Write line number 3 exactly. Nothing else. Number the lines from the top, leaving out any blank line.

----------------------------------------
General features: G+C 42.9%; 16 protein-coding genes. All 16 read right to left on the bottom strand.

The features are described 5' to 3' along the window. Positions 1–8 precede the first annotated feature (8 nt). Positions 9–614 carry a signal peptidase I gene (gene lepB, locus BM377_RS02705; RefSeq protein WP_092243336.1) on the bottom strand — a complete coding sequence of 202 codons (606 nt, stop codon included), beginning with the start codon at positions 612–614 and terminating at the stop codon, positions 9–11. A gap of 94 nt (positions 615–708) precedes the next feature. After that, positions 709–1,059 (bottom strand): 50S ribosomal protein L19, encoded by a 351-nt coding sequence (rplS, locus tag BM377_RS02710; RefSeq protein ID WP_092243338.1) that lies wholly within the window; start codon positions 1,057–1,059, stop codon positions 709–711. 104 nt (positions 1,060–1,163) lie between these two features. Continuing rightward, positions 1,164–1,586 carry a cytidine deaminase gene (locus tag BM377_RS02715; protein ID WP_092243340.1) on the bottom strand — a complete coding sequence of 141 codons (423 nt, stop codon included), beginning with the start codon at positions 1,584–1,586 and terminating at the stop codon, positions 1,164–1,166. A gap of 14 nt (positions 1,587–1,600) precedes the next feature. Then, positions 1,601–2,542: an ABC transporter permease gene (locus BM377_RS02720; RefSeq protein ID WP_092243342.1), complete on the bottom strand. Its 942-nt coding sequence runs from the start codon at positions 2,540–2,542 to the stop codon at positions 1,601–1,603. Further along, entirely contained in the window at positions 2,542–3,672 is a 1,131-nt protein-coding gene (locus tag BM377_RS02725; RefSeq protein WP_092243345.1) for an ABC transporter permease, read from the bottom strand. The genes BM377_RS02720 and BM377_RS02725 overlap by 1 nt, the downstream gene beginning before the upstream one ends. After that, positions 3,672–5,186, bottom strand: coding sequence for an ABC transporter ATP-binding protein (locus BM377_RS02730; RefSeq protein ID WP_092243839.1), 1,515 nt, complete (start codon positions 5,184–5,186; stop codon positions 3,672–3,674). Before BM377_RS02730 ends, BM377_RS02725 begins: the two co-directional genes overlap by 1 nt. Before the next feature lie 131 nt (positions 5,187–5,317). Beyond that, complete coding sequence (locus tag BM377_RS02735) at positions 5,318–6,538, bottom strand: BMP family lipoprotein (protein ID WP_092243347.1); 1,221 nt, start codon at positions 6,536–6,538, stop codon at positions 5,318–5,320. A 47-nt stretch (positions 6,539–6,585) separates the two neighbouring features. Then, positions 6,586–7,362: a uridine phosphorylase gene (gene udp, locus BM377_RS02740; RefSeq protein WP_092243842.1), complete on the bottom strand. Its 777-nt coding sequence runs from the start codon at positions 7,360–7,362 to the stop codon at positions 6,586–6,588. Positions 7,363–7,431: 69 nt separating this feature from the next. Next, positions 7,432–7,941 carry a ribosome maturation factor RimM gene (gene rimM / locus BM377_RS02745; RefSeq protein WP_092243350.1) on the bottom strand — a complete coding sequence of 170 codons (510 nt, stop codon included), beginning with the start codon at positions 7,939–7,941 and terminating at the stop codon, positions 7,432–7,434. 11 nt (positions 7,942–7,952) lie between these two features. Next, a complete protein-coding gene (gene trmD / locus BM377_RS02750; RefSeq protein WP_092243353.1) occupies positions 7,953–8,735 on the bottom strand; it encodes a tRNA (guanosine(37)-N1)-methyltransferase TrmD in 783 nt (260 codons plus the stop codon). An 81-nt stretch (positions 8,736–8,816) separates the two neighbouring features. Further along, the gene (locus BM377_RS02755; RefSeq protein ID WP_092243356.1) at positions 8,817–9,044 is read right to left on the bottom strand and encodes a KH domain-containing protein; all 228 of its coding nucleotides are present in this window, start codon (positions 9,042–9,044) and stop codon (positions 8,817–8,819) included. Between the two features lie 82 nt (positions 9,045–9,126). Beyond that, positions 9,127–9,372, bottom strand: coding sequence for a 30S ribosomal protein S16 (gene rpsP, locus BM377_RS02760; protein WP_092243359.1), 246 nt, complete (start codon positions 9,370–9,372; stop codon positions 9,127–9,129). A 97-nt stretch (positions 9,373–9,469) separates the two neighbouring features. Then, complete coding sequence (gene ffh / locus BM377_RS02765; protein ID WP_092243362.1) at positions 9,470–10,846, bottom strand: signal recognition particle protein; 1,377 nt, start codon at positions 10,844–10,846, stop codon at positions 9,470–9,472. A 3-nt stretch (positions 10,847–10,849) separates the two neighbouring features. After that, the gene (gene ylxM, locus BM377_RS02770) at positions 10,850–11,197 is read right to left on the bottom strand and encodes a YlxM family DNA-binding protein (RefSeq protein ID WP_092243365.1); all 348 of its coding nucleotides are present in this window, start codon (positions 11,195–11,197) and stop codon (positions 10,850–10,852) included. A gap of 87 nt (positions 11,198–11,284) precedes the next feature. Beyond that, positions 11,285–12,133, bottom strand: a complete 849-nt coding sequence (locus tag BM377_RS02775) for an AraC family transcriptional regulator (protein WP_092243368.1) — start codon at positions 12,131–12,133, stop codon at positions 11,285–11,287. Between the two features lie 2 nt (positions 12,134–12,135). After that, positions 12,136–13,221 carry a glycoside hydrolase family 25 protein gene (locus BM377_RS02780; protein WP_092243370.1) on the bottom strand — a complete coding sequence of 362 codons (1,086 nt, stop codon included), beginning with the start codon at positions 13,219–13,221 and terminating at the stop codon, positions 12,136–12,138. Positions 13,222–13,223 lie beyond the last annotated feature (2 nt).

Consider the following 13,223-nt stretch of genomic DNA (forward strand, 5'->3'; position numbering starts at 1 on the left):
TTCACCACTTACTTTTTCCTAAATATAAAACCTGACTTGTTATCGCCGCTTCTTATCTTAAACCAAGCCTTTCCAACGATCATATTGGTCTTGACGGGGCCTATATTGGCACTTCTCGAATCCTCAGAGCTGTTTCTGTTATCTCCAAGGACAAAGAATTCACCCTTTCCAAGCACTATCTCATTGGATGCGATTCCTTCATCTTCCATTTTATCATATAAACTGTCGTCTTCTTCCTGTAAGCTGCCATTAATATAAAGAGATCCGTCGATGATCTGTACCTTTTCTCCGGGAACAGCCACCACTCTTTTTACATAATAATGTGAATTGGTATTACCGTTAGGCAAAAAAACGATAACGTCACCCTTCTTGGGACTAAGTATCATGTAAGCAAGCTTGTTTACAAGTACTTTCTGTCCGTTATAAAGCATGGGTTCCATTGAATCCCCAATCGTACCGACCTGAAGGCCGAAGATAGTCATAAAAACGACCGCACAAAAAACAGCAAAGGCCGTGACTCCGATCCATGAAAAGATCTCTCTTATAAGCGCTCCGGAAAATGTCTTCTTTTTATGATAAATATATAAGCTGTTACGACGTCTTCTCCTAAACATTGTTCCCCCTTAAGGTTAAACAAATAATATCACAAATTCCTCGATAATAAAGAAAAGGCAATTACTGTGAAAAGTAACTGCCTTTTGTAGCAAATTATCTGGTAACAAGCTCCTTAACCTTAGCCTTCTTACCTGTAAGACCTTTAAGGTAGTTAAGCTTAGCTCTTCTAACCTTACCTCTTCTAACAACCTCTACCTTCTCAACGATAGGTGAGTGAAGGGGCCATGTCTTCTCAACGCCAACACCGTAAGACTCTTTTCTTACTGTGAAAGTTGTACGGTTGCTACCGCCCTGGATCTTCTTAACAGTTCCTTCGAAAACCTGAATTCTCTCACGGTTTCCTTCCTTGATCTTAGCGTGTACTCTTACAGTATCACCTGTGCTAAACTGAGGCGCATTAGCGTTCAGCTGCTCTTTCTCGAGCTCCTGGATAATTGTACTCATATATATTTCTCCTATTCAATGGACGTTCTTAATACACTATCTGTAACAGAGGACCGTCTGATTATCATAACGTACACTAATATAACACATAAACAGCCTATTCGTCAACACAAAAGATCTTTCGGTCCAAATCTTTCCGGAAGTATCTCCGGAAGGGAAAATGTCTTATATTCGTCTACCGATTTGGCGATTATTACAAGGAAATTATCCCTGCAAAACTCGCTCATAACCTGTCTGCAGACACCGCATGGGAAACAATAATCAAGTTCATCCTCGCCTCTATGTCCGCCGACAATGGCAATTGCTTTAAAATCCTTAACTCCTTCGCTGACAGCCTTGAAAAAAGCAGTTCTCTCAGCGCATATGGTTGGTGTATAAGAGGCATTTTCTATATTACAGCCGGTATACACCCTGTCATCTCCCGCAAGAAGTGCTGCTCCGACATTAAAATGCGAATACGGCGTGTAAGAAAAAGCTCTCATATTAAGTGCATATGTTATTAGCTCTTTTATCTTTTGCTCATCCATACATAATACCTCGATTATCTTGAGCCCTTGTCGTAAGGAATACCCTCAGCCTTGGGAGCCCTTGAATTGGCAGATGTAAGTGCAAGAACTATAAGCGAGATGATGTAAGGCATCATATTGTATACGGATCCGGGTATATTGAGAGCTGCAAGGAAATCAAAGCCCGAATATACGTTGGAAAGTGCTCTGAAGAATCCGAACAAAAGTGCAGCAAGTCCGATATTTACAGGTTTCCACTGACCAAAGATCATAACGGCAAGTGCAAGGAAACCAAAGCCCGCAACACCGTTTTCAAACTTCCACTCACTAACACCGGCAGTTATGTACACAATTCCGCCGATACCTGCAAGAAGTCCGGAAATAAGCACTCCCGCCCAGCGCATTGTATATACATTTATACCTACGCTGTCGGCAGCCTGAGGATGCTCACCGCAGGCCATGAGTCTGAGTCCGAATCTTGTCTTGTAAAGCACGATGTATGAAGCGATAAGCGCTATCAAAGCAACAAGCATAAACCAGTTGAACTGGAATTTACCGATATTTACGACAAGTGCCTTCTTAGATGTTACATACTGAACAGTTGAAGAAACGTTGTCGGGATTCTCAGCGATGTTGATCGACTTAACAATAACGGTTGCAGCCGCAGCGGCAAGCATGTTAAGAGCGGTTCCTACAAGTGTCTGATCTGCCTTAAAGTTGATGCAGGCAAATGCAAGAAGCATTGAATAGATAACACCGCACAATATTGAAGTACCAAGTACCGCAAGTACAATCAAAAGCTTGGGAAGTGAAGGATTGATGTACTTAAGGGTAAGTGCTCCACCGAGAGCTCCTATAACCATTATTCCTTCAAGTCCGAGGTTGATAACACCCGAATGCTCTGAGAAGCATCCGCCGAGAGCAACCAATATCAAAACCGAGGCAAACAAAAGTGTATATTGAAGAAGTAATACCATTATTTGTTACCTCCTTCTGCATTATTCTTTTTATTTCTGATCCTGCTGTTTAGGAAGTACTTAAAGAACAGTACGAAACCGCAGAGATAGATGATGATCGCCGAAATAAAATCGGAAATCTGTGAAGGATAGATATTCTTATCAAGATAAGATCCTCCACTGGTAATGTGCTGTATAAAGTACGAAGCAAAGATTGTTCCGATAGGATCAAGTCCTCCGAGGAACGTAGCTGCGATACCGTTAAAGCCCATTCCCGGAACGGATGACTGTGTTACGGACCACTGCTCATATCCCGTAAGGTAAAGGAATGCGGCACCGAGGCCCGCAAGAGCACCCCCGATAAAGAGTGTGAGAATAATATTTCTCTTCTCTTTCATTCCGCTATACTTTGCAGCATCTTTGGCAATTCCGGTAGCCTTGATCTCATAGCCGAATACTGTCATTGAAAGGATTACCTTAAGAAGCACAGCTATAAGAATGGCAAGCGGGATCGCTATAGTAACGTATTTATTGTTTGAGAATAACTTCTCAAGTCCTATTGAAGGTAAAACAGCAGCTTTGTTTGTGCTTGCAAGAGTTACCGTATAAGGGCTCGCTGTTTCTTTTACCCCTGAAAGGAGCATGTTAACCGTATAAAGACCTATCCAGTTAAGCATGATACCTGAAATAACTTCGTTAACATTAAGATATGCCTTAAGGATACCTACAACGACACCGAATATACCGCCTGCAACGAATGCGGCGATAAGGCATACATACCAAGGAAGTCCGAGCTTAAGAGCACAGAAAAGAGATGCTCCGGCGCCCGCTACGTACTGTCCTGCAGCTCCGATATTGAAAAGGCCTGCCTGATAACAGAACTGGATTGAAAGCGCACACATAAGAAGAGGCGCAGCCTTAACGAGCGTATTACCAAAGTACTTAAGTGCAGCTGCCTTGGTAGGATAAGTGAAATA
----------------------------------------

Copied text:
Consider the following 13,223-nt stretch of genomic DNA (forward strand, 5'->3'; position numbering starts at 1 on the left):